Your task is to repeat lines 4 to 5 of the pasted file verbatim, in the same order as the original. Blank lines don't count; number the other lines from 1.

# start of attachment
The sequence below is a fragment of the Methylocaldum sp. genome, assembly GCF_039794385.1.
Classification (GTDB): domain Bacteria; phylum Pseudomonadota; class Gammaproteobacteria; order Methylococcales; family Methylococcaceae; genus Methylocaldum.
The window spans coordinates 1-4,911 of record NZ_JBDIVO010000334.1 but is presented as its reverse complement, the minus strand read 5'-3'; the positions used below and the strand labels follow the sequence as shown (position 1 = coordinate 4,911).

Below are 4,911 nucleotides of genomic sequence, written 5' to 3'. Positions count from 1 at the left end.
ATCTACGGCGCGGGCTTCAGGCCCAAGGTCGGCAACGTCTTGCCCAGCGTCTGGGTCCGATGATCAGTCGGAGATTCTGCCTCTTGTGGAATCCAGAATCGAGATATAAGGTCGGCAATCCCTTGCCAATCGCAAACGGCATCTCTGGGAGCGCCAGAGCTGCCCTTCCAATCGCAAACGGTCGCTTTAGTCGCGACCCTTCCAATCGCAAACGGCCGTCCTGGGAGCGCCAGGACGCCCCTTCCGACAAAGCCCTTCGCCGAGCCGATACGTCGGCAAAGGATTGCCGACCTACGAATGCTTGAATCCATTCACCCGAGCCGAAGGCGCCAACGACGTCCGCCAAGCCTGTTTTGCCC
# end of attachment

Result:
Below are 4,911 nucleotides of genomic sequence, written 5' to 3'. Positions count from 1 at the left end.
ATCTACGGCGCGGGCTTCAGGCCCAAGGTCGGCAACGTCTTGCCCAGCGTCTGGGTCCGATGATCAGTCGGAGATTCTGCCTCTTGTGGAATCCAGAATCGAGATATAAGGTCGGCAATCCCTTGCCAATCGCAAACGGCATCTCTGGGAGCGCCAGAGCTGCCCTTCCAATCGCAAACGGTCGCTTTAGTCGCGACCCTTCCAATCGCAAACGGCCGTCCTGGGAGCGCCAGGACGCCCCTTCCGACAAAGCCCTTCGCCGAGCCGATACGTCGGCAAAGGATTGCCGACCTACGAATGCTTGAATCCATTCACCCGAGCCGAAGGCGCCAACGACGTCCGCCAAGCCTGTTTTGCCC